The same thing was happening to me earlier this week but now it is ok... not sure why it comes and goes like that but I also got the blog "stacking"the words. LOL



Levi,
Thank you so much for the information.
I had no idea about any of that.. I learned a lot of new stuff from you today.
It did always puzzle me about how at the same distance from the equator could be different temps.

and I thought the entire Pacific was cold but I see now, Southern Asia is even warmer that we are .

Again, thank you so much for answering my question with the explanation in a format I could easily understand...
and the graphics with it so I could visualize what you were saying!


You are very welcome :)
Member Since: November 24, 2005 Posts: 635 Comments: 26701
13. Levi32
6:53 PM GMT on June 18, 2010
Quoting weatherman566:


True, Internet Explorer has some ups and downs, but i still use it for Bufkit usage. A browser is a browser for me.


Well....get a Firefox-Tab add-on for IE or something so that my blog (not sure why it's only mine) doesn't grow epically tall like that for you lol.
Member Since: November 24, 2005 Posts: 635 Comments: 26701
12. seflagamma
6:49 PM GMT on June 18, 2010
Quoting weatherman566:
Levi-

Great blogs, but how come every time I read them, the font is all screwed up? All I see is one word per line, and i have to read your blog vertically? I have tried reading it on different computers too. HTML issues?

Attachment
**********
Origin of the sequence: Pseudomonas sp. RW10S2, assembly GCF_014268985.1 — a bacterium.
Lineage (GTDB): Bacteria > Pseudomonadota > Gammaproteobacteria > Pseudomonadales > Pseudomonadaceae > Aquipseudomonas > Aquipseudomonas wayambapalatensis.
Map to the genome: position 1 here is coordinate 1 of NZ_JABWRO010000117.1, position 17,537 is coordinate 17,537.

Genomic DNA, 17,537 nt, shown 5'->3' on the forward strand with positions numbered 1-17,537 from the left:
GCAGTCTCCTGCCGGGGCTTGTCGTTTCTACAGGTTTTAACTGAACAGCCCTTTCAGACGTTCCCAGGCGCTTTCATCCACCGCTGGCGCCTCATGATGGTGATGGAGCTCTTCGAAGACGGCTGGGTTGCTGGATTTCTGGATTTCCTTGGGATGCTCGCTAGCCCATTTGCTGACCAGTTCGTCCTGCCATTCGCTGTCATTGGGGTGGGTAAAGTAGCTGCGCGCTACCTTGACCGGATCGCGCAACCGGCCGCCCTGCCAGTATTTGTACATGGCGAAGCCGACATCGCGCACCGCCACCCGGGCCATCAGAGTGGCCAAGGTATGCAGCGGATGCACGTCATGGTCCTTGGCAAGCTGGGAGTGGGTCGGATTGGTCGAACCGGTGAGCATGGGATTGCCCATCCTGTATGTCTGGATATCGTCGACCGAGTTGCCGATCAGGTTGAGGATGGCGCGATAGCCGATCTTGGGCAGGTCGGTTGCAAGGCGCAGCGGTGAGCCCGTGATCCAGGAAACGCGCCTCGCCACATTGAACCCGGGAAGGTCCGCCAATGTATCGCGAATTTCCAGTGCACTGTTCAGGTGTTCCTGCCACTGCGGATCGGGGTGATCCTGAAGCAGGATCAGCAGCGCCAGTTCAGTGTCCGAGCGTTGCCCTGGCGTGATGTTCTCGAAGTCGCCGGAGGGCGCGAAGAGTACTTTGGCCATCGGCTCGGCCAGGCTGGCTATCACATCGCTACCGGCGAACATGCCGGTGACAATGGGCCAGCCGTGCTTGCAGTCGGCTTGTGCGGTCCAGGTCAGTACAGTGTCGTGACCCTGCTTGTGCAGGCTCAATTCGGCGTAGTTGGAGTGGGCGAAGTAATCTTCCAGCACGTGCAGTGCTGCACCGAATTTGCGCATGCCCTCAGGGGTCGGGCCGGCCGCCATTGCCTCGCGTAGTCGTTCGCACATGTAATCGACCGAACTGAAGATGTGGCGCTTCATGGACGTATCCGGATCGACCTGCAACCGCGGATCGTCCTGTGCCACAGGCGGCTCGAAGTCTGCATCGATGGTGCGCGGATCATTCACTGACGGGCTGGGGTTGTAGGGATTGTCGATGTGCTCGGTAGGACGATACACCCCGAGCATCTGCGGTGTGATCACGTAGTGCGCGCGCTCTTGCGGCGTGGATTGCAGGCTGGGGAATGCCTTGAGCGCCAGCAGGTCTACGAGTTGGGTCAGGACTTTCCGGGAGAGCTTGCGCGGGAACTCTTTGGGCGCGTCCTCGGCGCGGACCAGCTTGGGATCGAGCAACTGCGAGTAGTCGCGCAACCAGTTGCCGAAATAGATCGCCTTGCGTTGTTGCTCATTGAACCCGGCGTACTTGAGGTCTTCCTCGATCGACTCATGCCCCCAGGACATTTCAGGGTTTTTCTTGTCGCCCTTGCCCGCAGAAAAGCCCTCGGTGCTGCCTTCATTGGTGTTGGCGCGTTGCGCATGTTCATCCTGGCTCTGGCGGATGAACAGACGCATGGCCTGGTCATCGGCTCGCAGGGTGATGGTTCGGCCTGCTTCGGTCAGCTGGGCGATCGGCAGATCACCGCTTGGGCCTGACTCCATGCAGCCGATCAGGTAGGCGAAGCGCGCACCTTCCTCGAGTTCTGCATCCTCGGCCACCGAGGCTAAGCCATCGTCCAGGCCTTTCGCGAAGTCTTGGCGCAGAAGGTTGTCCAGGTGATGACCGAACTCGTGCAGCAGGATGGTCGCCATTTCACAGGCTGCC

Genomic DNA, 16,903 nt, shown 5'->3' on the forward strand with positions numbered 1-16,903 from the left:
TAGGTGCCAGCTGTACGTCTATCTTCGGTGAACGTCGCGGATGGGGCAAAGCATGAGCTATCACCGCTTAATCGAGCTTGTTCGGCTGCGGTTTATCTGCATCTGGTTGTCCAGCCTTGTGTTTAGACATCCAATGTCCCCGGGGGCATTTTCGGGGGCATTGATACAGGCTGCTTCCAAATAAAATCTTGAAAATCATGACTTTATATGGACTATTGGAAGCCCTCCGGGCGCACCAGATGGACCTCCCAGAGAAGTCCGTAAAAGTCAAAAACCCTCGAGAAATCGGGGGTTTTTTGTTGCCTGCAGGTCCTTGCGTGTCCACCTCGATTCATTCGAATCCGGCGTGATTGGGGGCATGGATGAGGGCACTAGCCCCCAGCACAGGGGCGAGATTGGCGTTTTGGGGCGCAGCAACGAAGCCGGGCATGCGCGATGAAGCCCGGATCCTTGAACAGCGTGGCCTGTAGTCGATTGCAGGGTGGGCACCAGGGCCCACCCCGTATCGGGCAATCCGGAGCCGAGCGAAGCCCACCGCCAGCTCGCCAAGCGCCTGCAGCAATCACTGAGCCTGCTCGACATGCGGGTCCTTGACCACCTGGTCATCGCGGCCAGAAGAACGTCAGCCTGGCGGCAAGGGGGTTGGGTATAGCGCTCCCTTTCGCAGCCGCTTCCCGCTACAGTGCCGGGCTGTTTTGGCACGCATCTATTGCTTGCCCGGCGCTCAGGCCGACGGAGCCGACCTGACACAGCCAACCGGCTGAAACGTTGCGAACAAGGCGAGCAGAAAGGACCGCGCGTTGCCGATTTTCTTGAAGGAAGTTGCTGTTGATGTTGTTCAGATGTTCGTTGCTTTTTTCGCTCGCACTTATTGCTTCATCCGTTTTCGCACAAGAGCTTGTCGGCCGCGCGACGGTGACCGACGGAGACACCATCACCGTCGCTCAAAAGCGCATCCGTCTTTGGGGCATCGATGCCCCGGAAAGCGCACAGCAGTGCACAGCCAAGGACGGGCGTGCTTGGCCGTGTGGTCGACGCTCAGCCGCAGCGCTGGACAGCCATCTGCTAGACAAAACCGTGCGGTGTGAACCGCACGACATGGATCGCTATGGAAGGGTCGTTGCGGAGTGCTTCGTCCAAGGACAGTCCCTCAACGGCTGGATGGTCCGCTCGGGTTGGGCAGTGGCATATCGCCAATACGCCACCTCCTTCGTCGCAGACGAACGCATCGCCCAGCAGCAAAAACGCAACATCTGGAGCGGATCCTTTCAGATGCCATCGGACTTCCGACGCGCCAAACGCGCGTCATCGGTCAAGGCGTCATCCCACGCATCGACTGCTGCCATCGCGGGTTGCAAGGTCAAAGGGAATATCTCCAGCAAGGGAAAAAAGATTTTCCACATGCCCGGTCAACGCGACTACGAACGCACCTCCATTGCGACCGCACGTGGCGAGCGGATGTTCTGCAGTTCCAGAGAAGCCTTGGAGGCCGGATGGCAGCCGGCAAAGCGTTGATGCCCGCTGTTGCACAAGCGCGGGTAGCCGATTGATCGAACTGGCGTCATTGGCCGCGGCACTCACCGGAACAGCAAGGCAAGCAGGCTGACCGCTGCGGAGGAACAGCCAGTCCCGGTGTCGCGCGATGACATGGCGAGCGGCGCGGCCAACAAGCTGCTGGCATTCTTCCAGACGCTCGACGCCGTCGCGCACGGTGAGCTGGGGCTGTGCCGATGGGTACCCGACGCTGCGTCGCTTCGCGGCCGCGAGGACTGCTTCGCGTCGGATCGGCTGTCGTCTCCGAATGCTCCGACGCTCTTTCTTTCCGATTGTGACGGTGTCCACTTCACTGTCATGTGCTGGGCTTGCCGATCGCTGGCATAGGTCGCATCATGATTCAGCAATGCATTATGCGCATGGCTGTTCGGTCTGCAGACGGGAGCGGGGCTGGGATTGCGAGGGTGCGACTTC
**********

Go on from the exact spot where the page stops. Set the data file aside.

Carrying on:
The same thing was happening to me earlier this week but now it is ok... not sure why it comes and goes like that but I also got the blog "stacking"the words. LOL



Levi,
Thank you so much for the information.
I had no idea about any of that.. I learned a lot of new stuff from you today.
It did always puzzle me about how at the same distance from the equator could be different temps.

and I thought the entire Pacific was cold but I see now, Southern Asia is even warmer that we are .

Again, thank you so much for answering my question with the explanation in a format I could easily understand...
and the graphics with it so I could visualize what you were saying!
Member Since: August 29, 2005 Posts: 302 Comments: 40958
11. weatherman566
6:46 PM GMT on June 18, 2010
Quoting Levi32:


Internet Explorer....that's all it is. Use Firefox or Chrome honestly lol I don't know why you guys still use that piece of junk for a web browser.


True, Internet Explorer has some ups and downs, but i still use it for Bufkit usage. A browser is a browser for me.